Leader: Daniel Lichter, Robert Mare
The Residential Segregation RG is dedicated to updating the country’s system for measuring residential segregation. This research group has three main research commitments: (a) monitoring segregation at the extremes; (b) charting the spatial distribution of the elderly poor; and (c) developing a new GPS-based infrastructure for measuring segregation.
Segregation at the extremes: The first line of research addresses the need to better monitor segregation at the extremes, including (a) the possible rise of enclave-style segregation at the very top (the “one percent”) and (b) the yet more troubling possibility of a resurgence of extreme segregation among the very poor. In a related recession brief, Robert Sampson has shown that poor neighborhoods have become yet poorer in the downturn, raising the possibility that hyper-segregation is indeed emerging.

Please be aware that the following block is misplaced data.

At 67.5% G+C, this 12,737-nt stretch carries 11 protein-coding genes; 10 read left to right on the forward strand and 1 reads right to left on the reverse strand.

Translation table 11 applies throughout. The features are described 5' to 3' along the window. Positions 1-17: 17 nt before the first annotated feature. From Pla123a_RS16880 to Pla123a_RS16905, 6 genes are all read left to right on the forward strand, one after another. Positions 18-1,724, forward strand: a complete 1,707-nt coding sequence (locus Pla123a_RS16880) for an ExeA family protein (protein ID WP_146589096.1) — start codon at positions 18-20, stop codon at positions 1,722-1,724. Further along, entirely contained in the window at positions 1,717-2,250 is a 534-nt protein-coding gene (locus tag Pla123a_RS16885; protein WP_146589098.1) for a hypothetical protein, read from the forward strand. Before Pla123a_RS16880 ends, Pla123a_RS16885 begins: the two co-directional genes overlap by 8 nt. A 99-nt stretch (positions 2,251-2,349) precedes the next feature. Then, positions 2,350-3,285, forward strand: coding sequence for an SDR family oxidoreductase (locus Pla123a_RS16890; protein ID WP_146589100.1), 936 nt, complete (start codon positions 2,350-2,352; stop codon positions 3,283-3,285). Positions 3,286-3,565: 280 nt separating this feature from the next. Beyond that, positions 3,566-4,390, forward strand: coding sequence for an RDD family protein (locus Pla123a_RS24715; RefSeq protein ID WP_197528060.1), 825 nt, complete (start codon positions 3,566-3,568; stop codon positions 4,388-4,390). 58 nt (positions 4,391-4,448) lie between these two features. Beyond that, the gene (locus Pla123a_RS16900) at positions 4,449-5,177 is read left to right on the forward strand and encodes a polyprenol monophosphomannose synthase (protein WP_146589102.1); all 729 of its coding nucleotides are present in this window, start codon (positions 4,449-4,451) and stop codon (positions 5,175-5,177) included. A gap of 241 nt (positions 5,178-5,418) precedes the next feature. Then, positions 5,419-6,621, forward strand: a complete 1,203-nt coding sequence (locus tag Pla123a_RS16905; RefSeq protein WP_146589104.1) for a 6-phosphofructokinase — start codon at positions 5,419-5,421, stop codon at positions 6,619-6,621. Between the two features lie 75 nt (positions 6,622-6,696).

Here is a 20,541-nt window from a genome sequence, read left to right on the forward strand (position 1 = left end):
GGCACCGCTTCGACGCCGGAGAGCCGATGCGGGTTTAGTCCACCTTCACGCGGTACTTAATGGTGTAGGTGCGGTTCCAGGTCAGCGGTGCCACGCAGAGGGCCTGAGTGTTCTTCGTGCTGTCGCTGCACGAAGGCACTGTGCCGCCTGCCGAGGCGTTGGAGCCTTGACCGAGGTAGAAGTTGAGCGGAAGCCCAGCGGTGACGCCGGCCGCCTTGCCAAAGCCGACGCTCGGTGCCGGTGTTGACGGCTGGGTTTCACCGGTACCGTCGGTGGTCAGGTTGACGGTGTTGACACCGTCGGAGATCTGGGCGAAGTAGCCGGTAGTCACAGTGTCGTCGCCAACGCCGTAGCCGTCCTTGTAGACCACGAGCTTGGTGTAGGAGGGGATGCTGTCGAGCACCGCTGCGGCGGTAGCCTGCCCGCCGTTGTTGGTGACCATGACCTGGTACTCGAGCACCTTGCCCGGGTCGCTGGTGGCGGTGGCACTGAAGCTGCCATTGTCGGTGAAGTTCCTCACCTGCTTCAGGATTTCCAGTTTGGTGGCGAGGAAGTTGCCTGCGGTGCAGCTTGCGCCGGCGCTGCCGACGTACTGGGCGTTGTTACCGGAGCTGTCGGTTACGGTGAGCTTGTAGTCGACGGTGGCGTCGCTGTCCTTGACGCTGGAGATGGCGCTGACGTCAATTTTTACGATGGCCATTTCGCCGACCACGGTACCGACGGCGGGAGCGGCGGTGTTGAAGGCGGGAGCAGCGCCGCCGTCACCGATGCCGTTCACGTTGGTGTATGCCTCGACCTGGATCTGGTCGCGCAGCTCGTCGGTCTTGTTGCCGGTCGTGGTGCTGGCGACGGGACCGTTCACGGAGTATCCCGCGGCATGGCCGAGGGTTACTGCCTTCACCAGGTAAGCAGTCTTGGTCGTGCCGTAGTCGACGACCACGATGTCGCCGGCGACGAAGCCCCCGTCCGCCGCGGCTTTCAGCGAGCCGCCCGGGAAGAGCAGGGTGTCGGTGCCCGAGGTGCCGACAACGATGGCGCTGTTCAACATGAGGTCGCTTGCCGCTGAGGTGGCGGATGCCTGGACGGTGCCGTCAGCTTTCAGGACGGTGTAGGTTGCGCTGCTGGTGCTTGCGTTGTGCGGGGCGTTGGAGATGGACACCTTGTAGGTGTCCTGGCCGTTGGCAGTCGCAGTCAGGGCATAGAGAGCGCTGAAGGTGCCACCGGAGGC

Segregation of the elderly poor: In the second line of research, research group members are charting the spatial distribution of the elderly poor, given emerging concerns about their ghettoization. This line of research, which is being carried out in collaboration with the Stanford Center on Longevity, begins with a simple descriptive mapping of elderly poor that reveals the extent to which they are indeed isolated and segregated.
Real-time measures of segregation: The third main initiative is to develop a new infrastructure for monitoring segregation. The conventional approach of carrying out separate and static measurements of residential, school, work, friendship, and marriage segregation can be replaced with a direct behavioral framework that tracks the continuous-time patterning of inter-person contact. By exploiting GPS measurements (increasingly available, even for the poor, via mobile phones), it becomes possible to track poor, middle-class, and rich people as they move through their day and attend school, go to work, carry out their shopping, and visit friends and family. This methodology will produce a real-time measure of how much segregation there is and, in particular, the extent to which the poor are growing increasingly isolated in school, home, work, and leisure.
Segregation - CPI Research